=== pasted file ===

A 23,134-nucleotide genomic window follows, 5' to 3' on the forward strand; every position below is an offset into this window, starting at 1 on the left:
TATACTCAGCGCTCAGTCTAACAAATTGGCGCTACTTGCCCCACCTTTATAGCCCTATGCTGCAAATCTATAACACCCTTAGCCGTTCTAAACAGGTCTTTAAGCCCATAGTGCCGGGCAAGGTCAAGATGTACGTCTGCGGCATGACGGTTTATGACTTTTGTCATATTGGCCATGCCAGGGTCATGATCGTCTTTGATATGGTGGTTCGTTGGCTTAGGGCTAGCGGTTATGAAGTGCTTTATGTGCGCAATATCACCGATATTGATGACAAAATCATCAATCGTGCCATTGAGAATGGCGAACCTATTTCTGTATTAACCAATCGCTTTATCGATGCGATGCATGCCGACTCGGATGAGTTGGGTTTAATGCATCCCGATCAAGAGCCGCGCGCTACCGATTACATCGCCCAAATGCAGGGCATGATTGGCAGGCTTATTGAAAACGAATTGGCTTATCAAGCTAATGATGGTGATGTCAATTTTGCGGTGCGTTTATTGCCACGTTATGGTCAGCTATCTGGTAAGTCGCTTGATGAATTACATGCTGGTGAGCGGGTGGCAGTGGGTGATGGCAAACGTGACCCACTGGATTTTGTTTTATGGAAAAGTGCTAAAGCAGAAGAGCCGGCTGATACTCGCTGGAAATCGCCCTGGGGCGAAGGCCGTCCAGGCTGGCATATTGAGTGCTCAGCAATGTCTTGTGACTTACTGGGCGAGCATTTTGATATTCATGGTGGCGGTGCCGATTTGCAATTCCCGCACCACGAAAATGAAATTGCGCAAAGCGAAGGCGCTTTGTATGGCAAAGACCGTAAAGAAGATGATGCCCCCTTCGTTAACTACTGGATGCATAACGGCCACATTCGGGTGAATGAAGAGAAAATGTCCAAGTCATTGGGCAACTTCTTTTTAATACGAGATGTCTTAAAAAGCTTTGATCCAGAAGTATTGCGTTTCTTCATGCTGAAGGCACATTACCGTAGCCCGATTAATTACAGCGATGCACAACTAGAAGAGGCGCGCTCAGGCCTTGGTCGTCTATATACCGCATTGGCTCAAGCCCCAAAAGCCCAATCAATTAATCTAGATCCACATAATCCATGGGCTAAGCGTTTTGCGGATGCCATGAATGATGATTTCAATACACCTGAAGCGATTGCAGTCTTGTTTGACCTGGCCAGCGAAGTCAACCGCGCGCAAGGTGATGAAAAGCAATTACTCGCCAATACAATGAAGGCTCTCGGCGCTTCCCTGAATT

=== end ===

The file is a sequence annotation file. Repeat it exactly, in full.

A 23,134-nucleotide genomic window follows, 5' to 3' on the forward strand; every position below is an offset into this window, starting at 1 on the left:
TATACTCAGCGCTCAGTCTAACAAATTGGCGCTACTTGCCCCACCTTTATAGCCCTATGCTGCAAATCTATAACACCCTTAGCCGTTCTAAACAGGTCTTTAAGCCCATAGTGCCGGGCAAGGTCAAGATGTACGTCTGCGGCATGACGGTTTATGACTTTTGTCATATTGGCCATGCCAGGGTCATGATCGTCTTTGATATGGTGGTTCGTTGGCTTAGGGCTAGCGGTTATGAAGTGCTTTATGTGCGCAATATCACCGATATTGATGACAAAATCATCAATCGTGCCATTGAGAATGGCGAACCTATTTCTGTATTAACCAATCGCTTTATCGATGCGATGCATGCCGACTCGGATGAGTTGGGTTTAATGCATCCCGATCAAGAGCCGCGCGCTACCGATTACATCGCCCAAATGCAGGGCATGATTGGCAGGCTTATTGAAAACGAATTGGCTTATCAAGCTAATGATGGTGATGTCAATTTTGCGGTGCGTTTATTGCCACGTTATGGTCAGCTATCTGGTAAGTCGCTTGATGAATTACATGCTGGTGAGCGGGTGGCAGTGGGTGATGGCAAACGTGACCCACTGGATTTTGTTTTATGGAAAAGTGCTAAAGCAGAAGAGCCGGCTGATACTCGCTGGAAATCGCCCTGGGGCGAAGGCCGTCCAGGCTGGCATATTGAGTGCTCAGCAATGTCTTGTGACTTACTGGGCGAGCATTTTGATATTCATGGTGGCGGTGCCGATTTGCAATTCCCGCACCACGAAAATGAAATTGCGCAAAGCGAAGGCGCTTTGTATGGCAAAGACCGTAAAGAAGATGATGCCCCCTTCGTTAACTACTGGATGCATAACGGCCACATTCGGGTGAATGAAGAGAAAATGTCCAAGTCATTGGGCAACTTCTTTTTAATACGAGATGTCTTAAAAAGCTTTGATCCAGAAGTATTGCGTTTCTTCATGCTGAAGGCACATTACCGTAGCCCGATTAATTACAGCGATGCACAACTAGAAGAGGCGCGCTCAGGCCTTGGTCGTCTATATACCGCATTGGCTCAAGCCCCAAAAGCCCAATCAATTAATCTAGATCCACATAATCCATGGGCTAAGCGTTTTGCGGATGCCATGAATGATGATTTCAATACACCTGAAGCGATTGCAGTCTTGTTTGACCTGGCCAGCGAAGTCAACCGCGCGCAAGGTGATGAAAAGCAATTACTCGCCAATACAATGAAGGCTCTCGGCGCTTCCCTGAATT